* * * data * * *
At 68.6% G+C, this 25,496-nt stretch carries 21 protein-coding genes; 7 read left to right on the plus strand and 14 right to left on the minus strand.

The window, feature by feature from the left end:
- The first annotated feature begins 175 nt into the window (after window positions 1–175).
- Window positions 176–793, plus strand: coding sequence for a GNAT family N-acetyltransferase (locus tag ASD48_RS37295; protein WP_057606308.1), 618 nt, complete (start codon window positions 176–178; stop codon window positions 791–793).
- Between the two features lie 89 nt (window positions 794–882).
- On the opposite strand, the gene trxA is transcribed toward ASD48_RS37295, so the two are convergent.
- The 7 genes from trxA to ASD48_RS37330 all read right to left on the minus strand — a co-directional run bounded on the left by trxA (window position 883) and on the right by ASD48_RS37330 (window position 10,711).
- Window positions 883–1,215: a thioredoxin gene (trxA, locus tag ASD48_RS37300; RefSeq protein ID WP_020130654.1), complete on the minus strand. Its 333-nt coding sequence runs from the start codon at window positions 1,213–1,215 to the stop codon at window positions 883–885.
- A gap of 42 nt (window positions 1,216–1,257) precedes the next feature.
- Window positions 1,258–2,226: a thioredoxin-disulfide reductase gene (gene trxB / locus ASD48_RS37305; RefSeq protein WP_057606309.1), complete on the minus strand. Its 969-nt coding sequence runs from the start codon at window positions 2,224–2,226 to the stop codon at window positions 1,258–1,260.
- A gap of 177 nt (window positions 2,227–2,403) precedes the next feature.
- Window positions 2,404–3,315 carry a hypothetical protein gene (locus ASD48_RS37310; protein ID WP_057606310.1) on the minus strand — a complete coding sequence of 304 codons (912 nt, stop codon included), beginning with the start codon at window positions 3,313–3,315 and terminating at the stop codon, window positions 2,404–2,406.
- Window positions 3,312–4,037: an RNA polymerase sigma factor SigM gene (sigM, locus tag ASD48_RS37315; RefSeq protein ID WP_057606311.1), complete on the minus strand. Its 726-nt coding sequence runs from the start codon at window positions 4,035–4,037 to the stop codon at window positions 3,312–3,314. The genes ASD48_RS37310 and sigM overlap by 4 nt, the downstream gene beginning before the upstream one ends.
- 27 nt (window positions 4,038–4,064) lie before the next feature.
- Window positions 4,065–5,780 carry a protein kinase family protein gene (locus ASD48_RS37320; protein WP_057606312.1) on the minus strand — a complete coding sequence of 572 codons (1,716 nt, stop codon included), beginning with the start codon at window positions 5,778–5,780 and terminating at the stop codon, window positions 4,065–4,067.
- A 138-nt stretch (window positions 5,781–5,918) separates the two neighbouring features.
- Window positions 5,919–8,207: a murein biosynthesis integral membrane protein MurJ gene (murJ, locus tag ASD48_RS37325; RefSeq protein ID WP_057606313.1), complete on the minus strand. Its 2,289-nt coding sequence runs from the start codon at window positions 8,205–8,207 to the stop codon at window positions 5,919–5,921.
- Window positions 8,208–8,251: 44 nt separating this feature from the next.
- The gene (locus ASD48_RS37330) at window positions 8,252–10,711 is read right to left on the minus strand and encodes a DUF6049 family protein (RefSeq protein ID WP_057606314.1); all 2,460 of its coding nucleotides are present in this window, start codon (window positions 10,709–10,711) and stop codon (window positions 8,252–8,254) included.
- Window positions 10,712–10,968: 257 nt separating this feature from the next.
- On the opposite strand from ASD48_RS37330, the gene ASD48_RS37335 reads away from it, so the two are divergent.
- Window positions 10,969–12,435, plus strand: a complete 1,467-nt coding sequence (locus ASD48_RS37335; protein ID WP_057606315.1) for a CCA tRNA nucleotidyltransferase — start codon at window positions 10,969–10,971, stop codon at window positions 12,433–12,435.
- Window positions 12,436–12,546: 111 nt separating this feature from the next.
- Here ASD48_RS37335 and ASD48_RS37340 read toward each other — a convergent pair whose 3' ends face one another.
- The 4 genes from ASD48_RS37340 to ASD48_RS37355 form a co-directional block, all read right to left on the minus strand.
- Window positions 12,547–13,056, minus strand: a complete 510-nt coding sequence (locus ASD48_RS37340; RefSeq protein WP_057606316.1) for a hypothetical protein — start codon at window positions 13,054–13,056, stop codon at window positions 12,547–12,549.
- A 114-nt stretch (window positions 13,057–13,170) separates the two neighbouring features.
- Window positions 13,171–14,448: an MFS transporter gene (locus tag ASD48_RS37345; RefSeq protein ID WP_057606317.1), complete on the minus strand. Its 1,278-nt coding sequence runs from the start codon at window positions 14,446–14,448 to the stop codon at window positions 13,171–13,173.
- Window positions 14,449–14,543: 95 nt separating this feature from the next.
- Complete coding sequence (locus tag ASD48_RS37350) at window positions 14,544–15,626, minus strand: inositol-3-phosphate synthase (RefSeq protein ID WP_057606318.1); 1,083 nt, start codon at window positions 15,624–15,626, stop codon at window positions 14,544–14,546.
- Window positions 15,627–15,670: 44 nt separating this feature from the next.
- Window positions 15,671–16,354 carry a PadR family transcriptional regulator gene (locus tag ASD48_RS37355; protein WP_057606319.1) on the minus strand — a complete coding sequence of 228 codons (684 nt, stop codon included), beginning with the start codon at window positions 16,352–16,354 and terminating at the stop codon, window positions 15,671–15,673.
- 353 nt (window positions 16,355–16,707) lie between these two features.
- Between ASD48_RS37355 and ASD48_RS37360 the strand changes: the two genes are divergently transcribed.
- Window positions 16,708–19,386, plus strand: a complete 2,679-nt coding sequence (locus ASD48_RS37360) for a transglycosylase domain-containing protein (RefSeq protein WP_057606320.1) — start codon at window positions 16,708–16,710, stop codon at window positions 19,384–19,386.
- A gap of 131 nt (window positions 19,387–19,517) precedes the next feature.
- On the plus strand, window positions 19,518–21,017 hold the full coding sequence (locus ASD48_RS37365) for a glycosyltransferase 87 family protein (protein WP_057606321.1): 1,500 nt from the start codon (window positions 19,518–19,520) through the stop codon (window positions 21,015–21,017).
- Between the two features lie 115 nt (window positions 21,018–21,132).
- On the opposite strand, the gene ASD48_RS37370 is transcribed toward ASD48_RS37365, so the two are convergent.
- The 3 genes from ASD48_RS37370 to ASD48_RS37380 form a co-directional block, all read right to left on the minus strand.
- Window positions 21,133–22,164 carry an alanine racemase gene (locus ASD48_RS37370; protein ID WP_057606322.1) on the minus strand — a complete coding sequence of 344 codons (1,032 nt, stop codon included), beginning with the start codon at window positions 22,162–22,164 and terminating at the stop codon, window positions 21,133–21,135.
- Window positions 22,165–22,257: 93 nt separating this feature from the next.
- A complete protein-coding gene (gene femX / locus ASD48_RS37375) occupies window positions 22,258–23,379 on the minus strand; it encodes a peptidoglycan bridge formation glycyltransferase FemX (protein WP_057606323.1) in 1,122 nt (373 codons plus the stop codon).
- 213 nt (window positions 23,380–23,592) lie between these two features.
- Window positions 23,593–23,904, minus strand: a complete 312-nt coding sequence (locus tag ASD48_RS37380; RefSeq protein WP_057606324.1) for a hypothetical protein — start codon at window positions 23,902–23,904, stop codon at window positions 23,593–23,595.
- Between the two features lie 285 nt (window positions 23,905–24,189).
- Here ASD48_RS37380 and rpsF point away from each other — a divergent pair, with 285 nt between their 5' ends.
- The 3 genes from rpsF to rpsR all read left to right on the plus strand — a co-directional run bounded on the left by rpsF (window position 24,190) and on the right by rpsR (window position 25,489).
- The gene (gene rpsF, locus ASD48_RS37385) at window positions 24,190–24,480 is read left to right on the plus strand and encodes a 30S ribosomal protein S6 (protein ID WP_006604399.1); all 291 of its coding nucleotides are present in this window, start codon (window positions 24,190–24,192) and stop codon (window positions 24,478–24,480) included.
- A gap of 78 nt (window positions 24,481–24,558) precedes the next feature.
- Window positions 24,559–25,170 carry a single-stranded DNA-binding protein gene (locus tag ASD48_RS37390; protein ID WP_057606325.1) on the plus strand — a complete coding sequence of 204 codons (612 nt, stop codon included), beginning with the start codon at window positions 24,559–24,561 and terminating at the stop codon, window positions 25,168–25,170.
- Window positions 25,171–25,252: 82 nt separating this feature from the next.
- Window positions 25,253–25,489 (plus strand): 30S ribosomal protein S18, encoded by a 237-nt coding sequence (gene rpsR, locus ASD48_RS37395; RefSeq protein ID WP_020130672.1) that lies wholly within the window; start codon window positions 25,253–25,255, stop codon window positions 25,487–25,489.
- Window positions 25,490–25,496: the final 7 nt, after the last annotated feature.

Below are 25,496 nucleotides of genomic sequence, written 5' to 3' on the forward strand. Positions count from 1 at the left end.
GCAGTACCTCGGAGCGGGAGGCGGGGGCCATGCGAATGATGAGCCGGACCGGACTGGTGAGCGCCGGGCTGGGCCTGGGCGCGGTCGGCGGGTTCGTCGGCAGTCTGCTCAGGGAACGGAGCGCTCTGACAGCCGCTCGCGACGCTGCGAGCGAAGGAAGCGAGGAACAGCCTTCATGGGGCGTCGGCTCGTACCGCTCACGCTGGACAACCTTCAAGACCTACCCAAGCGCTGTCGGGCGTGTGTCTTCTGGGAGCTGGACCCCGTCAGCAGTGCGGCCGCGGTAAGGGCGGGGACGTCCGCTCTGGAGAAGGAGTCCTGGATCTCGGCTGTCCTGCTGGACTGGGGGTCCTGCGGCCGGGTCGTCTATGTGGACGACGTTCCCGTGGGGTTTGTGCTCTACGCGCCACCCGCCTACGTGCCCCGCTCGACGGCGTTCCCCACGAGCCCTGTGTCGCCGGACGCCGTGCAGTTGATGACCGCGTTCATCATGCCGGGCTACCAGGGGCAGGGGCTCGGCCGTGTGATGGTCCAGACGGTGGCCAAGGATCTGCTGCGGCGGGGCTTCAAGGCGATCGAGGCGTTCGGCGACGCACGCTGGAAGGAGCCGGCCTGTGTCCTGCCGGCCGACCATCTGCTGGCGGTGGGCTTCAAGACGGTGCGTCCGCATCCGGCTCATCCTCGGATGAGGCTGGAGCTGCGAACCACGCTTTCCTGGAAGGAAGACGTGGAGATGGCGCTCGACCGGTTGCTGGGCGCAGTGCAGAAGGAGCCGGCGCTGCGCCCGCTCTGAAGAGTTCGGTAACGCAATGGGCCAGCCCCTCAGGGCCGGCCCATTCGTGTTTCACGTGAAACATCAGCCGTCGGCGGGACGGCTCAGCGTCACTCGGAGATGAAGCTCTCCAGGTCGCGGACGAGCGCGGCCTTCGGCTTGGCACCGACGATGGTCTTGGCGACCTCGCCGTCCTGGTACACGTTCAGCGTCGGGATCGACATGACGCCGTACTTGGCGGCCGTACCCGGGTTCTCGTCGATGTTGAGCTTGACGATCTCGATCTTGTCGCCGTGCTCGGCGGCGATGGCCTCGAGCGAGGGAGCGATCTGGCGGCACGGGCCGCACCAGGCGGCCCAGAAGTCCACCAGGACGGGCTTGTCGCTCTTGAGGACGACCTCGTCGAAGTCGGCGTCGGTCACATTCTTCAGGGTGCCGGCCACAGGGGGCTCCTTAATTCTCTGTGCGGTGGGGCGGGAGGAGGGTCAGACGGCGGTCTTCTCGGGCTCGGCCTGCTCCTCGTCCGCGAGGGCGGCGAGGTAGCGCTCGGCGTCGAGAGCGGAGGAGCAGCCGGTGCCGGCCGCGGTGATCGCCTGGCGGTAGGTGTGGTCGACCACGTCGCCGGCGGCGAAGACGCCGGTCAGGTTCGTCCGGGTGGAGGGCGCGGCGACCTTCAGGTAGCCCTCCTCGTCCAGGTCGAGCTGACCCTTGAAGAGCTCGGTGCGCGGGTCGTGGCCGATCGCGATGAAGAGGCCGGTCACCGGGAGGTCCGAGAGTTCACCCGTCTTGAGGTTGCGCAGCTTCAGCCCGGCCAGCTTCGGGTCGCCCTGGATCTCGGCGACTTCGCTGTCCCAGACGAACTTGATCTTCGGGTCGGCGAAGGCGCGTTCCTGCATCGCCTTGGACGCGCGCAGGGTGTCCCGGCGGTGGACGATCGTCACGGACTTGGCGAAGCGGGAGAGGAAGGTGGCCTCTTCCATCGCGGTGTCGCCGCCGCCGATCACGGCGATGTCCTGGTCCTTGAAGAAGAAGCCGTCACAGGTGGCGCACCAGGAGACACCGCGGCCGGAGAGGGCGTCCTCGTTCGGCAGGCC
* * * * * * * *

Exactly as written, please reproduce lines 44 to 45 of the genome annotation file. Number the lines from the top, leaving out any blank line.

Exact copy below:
- 213 nt (window positions 23,380–23,592) lie between these two features.
- Window positions 23,593–23,904, minus strand: a complete 312-nt coding sequence (locus tag ASD48_RS37380; RefSeq protein WP_057606324.1) for a hypothetical protein — start codon at window positions 23,902–23,904, stop codon at window positions 23,593–23,595.